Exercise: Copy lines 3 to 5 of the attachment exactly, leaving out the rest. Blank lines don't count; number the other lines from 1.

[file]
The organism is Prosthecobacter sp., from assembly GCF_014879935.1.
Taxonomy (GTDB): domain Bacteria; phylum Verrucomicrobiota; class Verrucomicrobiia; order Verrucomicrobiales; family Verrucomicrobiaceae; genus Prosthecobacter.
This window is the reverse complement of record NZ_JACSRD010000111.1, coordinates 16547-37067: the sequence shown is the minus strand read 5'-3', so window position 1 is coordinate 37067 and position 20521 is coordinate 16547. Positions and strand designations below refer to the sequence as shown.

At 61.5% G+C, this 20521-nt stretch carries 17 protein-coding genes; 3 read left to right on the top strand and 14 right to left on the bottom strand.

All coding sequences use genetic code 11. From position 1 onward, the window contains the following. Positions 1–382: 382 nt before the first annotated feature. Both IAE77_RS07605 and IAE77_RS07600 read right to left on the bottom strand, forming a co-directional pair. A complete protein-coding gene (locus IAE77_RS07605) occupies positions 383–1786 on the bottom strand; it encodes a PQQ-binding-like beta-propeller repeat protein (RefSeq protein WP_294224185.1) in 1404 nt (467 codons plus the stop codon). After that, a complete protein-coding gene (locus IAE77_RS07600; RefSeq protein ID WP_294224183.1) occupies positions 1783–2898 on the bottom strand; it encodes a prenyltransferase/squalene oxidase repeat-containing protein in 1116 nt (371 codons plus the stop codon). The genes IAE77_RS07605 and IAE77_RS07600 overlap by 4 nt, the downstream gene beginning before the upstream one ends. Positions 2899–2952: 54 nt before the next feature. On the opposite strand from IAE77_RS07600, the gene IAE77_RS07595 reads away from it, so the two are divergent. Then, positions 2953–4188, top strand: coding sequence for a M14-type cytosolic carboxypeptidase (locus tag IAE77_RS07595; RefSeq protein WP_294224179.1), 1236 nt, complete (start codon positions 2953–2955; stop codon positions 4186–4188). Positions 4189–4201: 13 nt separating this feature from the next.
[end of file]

This window is the reverse complement of record NZ_JACSRD010000111.1, coordinates 16547-37067: the sequence shown is the minus strand read 5'-3', so window position 1 is coordinate 37067 and position 20521 is coordinate 16547. Positions and strand designations below refer to the sequence as shown.

At 61.5% G+C, this 20521-nt stretch carries 17 protein-coding genes; 3 read left to right on the top strand and 14 right to left on the bottom strand.

All coding sequences use genetic code 11. From position 1 onward, the window contains the following. Positions 1–382: 382 nt before the first annotated feature. Both IAE77_RS07605 and IAE77_RS07600 read right to left on the bottom strand, forming a co-directional pair. A complete protein-coding gene (locus IAE77_RS07605) occupies positions 383–1786 on the bottom strand; it encodes a PQQ-binding-like beta-propeller repeat protein (RefSeq protein WP_294224185.1) in 1404 nt (467 codons plus the stop codon). After that, a complete protein-coding gene (locus IAE77_RS07600; RefSeq protein ID WP_294224183.1) occupies positions 1783–2898 on the bottom strand; it encodes a prenyltransferase/squalene oxidase repeat-containing protein in 1116 nt (371 codons plus the stop codon). The genes IAE77_RS07605 and IAE77_RS07600 overlap by 4 nt, the downstream gene beginning before the upstream one ends. Positions 2899–2952: 54 nt before the next feature. On the opposite strand from IAE77_RS07600, the gene IAE77_RS07595 reads away from it, so the two are divergent. Then, positions 2953–4188, top strand: coding sequence for a M14-type cytosolic carboxypeptidase (locus tag IAE77_RS07595; RefSeq protein WP_294224179.1), 1236 nt, complete (start codon positions 2953–2955; stop codon positions 4186–4188). Positions 4189–4201: 13 nt separating this feature from the next.